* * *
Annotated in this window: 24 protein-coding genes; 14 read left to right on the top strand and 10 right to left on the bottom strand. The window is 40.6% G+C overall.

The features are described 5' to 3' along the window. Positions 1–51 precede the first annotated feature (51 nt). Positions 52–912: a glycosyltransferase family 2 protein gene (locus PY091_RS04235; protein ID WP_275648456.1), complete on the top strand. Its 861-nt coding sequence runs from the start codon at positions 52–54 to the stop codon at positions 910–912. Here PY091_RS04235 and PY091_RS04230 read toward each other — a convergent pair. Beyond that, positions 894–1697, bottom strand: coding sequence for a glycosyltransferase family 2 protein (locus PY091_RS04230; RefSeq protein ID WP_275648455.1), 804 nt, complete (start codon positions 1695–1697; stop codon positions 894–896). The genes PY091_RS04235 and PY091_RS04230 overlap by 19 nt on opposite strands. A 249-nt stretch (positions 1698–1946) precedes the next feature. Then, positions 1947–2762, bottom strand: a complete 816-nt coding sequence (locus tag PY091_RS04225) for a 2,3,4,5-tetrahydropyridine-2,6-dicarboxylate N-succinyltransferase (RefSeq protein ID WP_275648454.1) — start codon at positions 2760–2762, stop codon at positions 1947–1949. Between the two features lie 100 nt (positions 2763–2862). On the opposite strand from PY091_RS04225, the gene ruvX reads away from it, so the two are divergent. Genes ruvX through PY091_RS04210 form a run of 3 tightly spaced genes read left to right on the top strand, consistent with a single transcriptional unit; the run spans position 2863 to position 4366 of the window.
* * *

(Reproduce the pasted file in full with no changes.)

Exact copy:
Annotated in this window: 24 protein-coding genes; 14 read left to right on the top strand and 10 right to left on the bottom strand. The window is 40.6% G+C overall.

The features are described 5' to 3' along the window. Positions 1–51 precede the first annotated feature (51 nt). Positions 52–912: a glycosyltransferase family 2 protein gene (locus PY091_RS04235; protein ID WP_275648456.1), complete on the top strand. Its 861-nt coding sequence runs from the start codon at positions 52–54 to the stop codon at positions 910–912. Here PY091_RS04235 and PY091_RS04230 read toward each other — a convergent pair. Beyond that, positions 894–1697, bottom strand: coding sequence for a glycosyltransferase family 2 protein (locus PY091_RS04230; RefSeq protein ID WP_275648455.1), 804 nt, complete (start codon positions 1695–1697; stop codon positions 894–896). The genes PY091_RS04235 and PY091_RS04230 overlap by 19 nt on opposite strands. A 249-nt stretch (positions 1698–1946) precedes the next feature. Then, positions 1947–2762, bottom strand: a complete 816-nt coding sequence (locus tag PY091_RS04225) for a 2,3,4,5-tetrahydropyridine-2,6-dicarboxylate N-succinyltransferase (RefSeq protein ID WP_275648454.1) — start codon at positions 2760–2762, stop codon at positions 1947–1949. Between the two features lie 100 nt (positions 2763–2862). On the opposite strand from PY091_RS04225, the gene ruvX reads away from it, so the two are divergent. Genes ruvX through PY091_RS04210 form a run of 3 tightly spaced genes read left to right on the top strand, consistent with a single transcriptional unit; the run spans position 2863 to position 4366 of the window.